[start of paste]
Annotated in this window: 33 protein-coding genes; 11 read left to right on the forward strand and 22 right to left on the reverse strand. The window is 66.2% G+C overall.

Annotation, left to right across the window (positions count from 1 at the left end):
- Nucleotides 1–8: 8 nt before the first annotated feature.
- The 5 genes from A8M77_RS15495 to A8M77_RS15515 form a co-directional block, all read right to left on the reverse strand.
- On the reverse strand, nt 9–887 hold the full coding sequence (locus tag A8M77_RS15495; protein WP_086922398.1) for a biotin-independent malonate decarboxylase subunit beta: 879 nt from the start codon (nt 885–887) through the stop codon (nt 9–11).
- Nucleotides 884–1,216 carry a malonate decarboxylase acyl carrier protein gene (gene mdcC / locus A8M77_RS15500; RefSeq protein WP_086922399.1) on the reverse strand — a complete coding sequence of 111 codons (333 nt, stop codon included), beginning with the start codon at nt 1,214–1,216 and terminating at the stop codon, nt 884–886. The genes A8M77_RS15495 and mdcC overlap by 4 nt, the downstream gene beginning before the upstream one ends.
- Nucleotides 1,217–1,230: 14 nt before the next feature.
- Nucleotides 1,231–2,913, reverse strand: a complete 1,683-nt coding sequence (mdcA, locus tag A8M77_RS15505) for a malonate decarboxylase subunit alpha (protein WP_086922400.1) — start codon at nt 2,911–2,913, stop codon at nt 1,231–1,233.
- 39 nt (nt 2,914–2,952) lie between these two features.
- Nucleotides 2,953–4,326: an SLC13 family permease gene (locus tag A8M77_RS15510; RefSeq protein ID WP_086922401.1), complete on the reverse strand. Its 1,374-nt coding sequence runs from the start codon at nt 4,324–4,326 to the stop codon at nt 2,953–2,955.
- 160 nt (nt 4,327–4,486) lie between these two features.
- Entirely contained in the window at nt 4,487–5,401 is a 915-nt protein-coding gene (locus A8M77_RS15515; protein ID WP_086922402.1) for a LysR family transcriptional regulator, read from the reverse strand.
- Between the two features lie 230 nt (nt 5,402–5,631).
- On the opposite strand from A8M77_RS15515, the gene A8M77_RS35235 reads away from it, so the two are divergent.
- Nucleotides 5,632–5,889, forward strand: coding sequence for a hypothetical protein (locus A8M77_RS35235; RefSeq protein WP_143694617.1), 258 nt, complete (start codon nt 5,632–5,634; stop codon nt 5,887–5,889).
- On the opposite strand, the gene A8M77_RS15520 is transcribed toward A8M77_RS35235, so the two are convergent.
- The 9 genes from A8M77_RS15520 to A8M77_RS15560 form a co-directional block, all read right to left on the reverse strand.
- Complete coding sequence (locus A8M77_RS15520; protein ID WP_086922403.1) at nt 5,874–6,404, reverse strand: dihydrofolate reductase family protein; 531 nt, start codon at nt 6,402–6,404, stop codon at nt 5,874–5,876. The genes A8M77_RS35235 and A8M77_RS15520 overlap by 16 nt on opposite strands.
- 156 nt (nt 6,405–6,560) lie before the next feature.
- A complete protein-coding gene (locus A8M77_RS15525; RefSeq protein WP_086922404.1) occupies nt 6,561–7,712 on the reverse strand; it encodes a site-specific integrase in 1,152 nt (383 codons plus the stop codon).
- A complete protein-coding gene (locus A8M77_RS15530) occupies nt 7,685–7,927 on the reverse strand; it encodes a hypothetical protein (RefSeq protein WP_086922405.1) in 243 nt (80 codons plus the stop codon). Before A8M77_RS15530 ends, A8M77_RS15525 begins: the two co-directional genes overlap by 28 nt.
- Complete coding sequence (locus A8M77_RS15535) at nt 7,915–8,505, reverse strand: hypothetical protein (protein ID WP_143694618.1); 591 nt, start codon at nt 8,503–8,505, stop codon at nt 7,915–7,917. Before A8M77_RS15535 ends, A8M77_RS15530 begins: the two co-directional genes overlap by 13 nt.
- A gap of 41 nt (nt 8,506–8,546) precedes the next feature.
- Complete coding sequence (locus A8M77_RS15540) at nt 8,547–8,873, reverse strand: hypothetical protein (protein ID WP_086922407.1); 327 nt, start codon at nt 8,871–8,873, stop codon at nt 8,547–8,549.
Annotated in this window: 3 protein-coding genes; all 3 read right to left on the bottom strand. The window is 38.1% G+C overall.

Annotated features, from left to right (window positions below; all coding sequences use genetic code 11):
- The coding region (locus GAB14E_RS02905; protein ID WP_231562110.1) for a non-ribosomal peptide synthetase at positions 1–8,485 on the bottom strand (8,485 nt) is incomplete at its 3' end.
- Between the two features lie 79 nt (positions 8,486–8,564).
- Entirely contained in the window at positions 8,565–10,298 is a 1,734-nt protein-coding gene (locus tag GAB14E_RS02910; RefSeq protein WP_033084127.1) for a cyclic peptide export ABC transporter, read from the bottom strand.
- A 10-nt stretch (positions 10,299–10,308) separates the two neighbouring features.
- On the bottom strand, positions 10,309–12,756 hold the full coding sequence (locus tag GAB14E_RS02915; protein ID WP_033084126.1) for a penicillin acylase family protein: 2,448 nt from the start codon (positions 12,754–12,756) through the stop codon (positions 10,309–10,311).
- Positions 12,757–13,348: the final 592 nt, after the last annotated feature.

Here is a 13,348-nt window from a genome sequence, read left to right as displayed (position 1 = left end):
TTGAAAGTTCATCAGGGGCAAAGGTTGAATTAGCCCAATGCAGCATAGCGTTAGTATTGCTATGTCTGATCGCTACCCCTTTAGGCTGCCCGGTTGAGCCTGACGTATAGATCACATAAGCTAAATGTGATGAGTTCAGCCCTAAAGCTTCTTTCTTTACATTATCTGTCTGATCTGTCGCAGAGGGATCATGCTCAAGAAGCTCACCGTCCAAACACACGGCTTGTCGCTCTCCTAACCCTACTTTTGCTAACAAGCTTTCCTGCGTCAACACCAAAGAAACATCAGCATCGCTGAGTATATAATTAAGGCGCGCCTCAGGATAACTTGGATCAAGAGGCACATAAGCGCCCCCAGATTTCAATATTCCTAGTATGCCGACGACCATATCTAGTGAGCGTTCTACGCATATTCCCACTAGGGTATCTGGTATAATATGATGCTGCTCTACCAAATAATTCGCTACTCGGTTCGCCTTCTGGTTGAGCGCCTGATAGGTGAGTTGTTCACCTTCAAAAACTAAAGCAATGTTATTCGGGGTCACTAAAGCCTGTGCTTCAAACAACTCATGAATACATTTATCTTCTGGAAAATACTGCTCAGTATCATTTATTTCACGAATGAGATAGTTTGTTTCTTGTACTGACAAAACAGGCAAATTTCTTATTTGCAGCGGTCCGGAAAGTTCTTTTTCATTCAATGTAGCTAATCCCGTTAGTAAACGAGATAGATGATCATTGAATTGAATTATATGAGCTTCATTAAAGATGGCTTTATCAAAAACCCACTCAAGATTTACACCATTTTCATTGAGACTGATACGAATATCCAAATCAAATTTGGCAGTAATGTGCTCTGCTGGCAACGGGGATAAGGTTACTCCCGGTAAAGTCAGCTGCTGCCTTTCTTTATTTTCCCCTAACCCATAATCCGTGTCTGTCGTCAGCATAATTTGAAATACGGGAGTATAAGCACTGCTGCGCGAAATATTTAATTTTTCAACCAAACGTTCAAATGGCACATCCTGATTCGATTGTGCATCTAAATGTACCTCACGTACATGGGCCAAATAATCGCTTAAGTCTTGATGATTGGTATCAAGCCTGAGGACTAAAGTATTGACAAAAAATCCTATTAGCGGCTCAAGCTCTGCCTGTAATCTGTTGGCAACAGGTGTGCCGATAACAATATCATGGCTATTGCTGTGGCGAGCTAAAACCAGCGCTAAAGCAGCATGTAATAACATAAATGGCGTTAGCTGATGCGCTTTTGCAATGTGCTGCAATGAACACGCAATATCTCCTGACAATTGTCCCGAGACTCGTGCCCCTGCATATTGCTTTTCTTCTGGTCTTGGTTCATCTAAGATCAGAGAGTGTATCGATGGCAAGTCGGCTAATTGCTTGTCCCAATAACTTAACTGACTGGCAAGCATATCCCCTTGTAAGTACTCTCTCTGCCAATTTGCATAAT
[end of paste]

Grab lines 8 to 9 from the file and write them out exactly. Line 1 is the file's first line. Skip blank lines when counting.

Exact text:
- Nucleotides 1,231–2,913, reverse strand: a complete 1,683-nt coding sequence (mdcA, locus tag A8M77_RS15505) for a malonate decarboxylase subunit alpha (protein WP_086922400.1) — start codon at nt 2,911–2,913, stop codon at nt 1,231–1,233.
- 39 nt (nt 2,914–2,952) lie between these two features.